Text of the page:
We are told 7 times in Genesis 1 that what God has created is good. Finally, after creating humanity as the capstone of the creation Yahweh observed all that was  was good, and not just good but very good. Note here, God didn’t say it was finished, only that it was very good. This leads me to hold the position that the physical history of the world, the violence, the predation, the disease, the natural disasters, and so on were all created by God and declared to be good. The idea of some agency having that much of an effect on how the physical outworking of creation doesn’t fit with God’s declaration of goodness. 

There is another way to look at this, and that is to see the fall not as a metaphysical disruption, but a relational one. One that absolutely has physical repercussions, but this is due to a turning away from God and the call he placed on us. The fall is responsible for sin and the brokenness that ensue from this, but I can’t concede God’s act of creation itself was corrupted before the declaration that it was good. 

Where did these narratives of agency come from? Saint Augustine has been used as an authoritative source for the rejection of biological evolution because it doesn’t fit with this idea of a fall from perfection. The Problem of Evil credited to St Augustine has had an immense influence over Western Christianity. At the core of Augustine’s theology and the Augustinian theological tradition, is an approach to evil marked by privation theory. Privation theory asserts a primal purity, and a fall corrodes the original state. His cosmology is complex and very fascinating. If you manage to get through it, you will come to see that Augustine does not in fact, state that the violence, death, and predation have anything to do with the fall of humanity (he does think that human death is a result of the fall – but context). Briefly, Augustine believes Genesis is telling us that anything that is corrupt is, in fact lacking in being, God is being itself, so any lack is a corruption, not a thing in itself, it is a privation. Creation itself, predation, earthquakes, and all, are acting as they should. The fall then, as I understand it, is a break in the relationship between humanity and their creator, and the consequences extend into the natural world. The fall is very real, sin is very real, and it has touched all areas of creation. But the lions were always meant to hunt.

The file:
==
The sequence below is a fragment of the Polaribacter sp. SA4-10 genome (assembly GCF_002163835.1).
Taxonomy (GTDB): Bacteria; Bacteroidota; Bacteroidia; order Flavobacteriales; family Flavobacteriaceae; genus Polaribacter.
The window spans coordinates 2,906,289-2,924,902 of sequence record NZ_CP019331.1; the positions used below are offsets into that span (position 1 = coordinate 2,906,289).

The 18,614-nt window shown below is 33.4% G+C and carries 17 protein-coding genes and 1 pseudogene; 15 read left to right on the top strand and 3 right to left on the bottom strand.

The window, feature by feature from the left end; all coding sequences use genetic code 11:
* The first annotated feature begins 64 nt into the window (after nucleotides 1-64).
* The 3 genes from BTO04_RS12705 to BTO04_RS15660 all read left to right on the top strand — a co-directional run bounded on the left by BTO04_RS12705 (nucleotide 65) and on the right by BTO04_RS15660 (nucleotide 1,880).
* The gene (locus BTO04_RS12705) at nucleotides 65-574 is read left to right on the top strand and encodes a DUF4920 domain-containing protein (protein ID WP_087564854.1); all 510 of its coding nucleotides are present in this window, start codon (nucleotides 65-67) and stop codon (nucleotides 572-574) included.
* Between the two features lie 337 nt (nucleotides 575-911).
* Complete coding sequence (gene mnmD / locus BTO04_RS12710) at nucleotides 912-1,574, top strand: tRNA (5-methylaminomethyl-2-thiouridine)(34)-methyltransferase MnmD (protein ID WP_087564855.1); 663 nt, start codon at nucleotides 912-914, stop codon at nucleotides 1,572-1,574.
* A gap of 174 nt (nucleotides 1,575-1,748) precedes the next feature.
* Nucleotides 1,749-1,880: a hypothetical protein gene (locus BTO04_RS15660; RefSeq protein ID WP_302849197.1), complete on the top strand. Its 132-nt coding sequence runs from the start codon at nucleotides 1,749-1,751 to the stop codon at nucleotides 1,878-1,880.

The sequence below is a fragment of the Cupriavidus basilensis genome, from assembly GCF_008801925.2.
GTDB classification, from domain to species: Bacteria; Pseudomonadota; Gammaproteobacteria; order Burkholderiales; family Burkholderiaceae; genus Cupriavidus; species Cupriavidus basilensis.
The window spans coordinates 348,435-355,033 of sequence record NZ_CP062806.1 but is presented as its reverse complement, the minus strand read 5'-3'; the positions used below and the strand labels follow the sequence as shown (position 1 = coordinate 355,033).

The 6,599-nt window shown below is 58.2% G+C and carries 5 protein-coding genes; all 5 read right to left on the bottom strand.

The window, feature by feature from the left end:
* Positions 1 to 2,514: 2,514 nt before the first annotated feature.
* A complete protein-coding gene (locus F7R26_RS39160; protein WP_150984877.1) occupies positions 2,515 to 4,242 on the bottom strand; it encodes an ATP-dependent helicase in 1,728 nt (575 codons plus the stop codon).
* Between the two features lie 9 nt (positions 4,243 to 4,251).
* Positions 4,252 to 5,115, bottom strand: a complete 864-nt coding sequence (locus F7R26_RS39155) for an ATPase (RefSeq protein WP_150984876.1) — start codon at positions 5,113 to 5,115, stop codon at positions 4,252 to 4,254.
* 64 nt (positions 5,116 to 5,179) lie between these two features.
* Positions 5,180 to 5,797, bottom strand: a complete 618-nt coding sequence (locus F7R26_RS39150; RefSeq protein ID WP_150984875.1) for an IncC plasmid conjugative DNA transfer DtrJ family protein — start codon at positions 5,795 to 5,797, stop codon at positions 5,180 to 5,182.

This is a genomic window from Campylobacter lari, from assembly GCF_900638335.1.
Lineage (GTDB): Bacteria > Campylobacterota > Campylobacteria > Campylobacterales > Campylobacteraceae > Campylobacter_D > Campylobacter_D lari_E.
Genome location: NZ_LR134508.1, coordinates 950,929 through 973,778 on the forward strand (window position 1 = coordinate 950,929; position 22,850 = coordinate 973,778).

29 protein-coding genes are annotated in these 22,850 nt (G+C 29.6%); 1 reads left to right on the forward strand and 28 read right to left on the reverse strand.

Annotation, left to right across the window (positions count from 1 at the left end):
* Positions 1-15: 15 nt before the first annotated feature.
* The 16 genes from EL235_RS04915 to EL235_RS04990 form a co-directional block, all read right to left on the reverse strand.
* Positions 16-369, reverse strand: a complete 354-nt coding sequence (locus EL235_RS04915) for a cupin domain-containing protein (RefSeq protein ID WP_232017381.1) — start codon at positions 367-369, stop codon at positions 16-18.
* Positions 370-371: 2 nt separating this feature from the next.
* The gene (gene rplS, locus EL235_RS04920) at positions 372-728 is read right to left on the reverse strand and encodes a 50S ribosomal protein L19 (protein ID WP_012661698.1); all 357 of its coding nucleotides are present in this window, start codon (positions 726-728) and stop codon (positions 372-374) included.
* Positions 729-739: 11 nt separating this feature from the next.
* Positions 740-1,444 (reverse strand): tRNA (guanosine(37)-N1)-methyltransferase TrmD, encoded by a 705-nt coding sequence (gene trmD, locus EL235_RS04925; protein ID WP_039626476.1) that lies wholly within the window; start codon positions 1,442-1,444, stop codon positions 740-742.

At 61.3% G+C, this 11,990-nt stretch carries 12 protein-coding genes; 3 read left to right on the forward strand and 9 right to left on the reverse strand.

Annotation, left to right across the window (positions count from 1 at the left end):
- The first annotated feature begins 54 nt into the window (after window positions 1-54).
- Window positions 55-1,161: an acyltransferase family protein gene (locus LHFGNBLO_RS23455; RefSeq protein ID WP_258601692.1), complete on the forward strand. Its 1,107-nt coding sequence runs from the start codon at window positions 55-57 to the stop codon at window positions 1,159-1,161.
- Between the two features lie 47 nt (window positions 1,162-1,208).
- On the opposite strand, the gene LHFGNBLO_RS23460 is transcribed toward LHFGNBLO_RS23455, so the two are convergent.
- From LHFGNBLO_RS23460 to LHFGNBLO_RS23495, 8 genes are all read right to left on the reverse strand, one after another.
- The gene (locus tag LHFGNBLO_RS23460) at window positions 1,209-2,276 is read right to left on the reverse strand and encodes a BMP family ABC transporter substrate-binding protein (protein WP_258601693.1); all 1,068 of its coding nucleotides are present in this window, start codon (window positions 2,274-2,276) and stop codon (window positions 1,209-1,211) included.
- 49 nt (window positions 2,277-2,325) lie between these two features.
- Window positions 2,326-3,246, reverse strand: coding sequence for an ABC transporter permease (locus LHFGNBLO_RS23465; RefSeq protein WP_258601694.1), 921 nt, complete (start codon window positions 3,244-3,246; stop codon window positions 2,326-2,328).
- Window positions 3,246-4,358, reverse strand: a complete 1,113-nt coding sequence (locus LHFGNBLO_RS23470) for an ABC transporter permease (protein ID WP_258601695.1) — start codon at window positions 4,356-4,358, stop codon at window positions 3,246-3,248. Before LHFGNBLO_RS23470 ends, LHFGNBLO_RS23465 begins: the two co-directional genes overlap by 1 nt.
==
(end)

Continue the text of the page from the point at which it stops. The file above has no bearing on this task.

And this is a hard truth. At this point it’s kind of like, whaaat? You did this on purpose? I want to go back to the Satan option, it’s a lot easier when he was the bad guy! The way the world is, with inherent pain and suffering is the world God made in which God’s purposes are revealed. That’s a tough pill to swallow, because so many just normal life things are hard. 

So where does this leave us?  The only form of an answer we can get and it’s what scripture has told us all along; all creation is centered on the cross. And the cross itself is a picture of suffering. 

If, as the gospel claims, the goal of our existence is to be united to Jesus, then finding him in our suffering is the point. The life, death and resurrection of Jesus didn’t occur because of the fall, the cross was always our way to God. The cross is the answer to our suffering, and suffering brings us into the heart of God, restoring all the brokenness in relationships caused by the fall.

It’s been a long, slow shift for me to understand suffering in this way. We have this idea that any hardship is a sign that we’re off course or something has gone wrong. There is a massive roadblock in front of the very wonderful plans I have for my life. These beliefs we have about suffering expose the cracks between our assumptions as to how things should go, and what scripture actually says. The biblical narrative doesn’t show God jumping from the Garden of Eden to the new Jerusalem in Revelation. It has a whole lot of messy humanness in between, and right there in the middle of this, Christ is crucified. This is the focal point for all creation, and the lens through which we are to understand our suffering. The cross isn’t a rush attempt by God to fix the wreckage left by humans or other agency; the cross is the point. 

Richard Rohr, writes:

“If you are lucky, God will lead you to a situation that you cannot control, you cannot fix or you can’t even understand. At that point, true spirituality begins. Up to that point, it’s all just preparation.